A set of prototype biomarkers to capture prodromal Alzheimer's disease pathology: Neurophysiological graph metrics
Effective treatments of Alzheimer's disease depend on sensitive and reliable methods to detect early changes in AD pathology and response to interventions. Earlyy stages of AD pathogenesis are charactterised with synaptic dysfunction, imparied information processing before cognitive decline and atrophy are observed.
E/MEG is a direct and temporally precise measure of neuronal activity. In this analysis we use E/MEG to capture early signs of synaptic dysfunction and provide neurophysiological biomarkers of AD which could aid future clinical trials.
Deep and Frequent Phenotyping Feasability Study is a multicentre pilot study that gathered frequent multimodality measurements from participants who had positive AD biomarkers as measured by CSF analyis. The multimodality measurements included MR, MEG, PET, CSF, gait, neuropsychological scores and blood sampling.
In this analysis I focus on the MEG (resting state eyes open) and PET (AV1451) data, and use graph theory as a way to summarise connectivity changes that occur in different frequency bands in early AD.
Cartoon depicting early AD pathogenesis which is characterised by the spread of amyloid beta plaques around synapses and hyperphosphorylated tau spread and accumulation in the cell. E/MEG could be more sensitive than other modalities to pick up the early synaptic dysfunction.
The group mean for AV1451 BPND. The distribution of binding is characteristic of AD lighting up in bilateral posterior, inferior temporal, parietal areas, as well as putamen and precuneus.
We computed three graph metrics that showed the minimal intercorrelations across 5 frequency bands. Strength, as the name suggests captures the strength of connectivity each node has with the remaining nodes. Closeness centrality measures the functional distance among the nodes, and is a measure of local efficiency. Lastly, participation coefficient captures the diversity of intermodular connections of each node.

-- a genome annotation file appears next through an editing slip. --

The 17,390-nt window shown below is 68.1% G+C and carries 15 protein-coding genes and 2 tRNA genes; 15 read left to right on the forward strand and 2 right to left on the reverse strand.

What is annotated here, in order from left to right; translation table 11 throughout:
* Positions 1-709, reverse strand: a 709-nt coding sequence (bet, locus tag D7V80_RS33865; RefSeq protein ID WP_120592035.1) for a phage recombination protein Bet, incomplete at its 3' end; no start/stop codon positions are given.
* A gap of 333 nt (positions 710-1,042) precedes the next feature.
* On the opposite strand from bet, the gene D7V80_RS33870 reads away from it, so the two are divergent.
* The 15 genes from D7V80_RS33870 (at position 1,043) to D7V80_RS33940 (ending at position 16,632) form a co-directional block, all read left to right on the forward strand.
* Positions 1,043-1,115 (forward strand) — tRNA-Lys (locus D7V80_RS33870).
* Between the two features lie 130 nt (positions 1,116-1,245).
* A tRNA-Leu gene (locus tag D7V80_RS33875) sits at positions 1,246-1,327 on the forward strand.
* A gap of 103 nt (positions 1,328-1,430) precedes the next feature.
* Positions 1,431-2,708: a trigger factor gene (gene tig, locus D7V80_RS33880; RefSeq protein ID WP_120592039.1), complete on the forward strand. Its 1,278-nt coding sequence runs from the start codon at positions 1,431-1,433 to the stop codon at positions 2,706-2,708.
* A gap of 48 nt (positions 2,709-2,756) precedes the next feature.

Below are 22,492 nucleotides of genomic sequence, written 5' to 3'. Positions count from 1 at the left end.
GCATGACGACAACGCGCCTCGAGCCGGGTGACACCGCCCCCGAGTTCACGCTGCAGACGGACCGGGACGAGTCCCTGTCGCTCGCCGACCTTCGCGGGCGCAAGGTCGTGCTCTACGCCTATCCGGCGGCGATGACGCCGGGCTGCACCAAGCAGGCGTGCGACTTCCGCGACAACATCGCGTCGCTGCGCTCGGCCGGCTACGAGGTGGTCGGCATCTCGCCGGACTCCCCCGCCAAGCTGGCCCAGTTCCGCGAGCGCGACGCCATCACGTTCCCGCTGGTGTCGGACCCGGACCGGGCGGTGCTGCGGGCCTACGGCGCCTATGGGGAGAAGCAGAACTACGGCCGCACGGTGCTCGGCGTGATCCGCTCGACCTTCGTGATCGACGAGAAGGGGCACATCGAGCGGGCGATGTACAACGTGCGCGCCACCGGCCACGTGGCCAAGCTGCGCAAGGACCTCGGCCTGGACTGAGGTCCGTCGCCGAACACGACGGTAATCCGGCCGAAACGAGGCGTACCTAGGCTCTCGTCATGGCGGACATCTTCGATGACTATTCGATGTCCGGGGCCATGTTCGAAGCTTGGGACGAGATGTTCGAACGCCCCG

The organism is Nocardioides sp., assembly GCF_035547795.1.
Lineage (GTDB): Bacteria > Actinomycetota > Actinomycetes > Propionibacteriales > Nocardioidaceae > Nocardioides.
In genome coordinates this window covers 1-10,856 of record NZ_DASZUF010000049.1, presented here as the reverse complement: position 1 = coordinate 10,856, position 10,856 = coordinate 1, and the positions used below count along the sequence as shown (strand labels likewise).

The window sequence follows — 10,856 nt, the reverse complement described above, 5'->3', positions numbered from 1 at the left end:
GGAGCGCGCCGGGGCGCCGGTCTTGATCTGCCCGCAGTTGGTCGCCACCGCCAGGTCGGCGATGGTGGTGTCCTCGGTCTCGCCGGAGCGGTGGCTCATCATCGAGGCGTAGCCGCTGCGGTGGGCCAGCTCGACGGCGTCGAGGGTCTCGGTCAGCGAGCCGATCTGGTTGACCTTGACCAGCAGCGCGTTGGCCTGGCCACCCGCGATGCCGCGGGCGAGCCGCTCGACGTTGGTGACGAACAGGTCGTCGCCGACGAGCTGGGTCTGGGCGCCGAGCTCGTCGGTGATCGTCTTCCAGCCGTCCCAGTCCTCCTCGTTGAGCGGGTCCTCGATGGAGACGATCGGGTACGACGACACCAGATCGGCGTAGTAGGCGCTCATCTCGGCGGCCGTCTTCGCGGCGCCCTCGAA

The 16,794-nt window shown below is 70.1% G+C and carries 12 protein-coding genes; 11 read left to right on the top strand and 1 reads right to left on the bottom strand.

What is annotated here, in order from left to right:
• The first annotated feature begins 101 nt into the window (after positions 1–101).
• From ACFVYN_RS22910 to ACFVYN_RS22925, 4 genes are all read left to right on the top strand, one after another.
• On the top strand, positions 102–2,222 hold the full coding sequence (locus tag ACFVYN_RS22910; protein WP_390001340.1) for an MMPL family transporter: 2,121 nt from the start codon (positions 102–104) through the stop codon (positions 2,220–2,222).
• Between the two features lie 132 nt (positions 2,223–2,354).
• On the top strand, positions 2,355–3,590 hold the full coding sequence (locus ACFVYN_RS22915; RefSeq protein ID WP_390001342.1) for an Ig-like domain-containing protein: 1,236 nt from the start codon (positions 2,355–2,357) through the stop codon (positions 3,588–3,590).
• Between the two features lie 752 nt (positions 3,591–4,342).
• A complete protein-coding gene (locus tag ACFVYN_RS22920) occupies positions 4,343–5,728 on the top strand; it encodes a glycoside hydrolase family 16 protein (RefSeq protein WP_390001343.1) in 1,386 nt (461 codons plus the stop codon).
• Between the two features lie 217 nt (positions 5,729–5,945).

We extracted the mean AV1451 BPND values for each node, and related the means to the graph metrics both at the whole brain and at the lobar levels.
At the whole brain level, we found that as tau accumulates,
1) participation of the nodes in multiple modules is reduced in the theta band;
2) connectivity strength is reduced in the alpha band;
3) local efficiency of information transfer is reduced in the gamma band.
At the lobar level:
1) participation coefficient and strength effects were driven by all nodes, albeit strongest is the temporal nodes;
2) closeness centrality effect was significantly driven by the frontal and limbic nodes.
Scatterplots at the top show the whole brain level results for the band that show significant results. The plots at the bottom split the scatterplots by the functional lobes, for the effects above.
Results show that, even with a small sample size of 12 people, E/MEG is able to capture network connectivity biomarkers of early AD, which significantly overlap with tau accumulation across the cortex.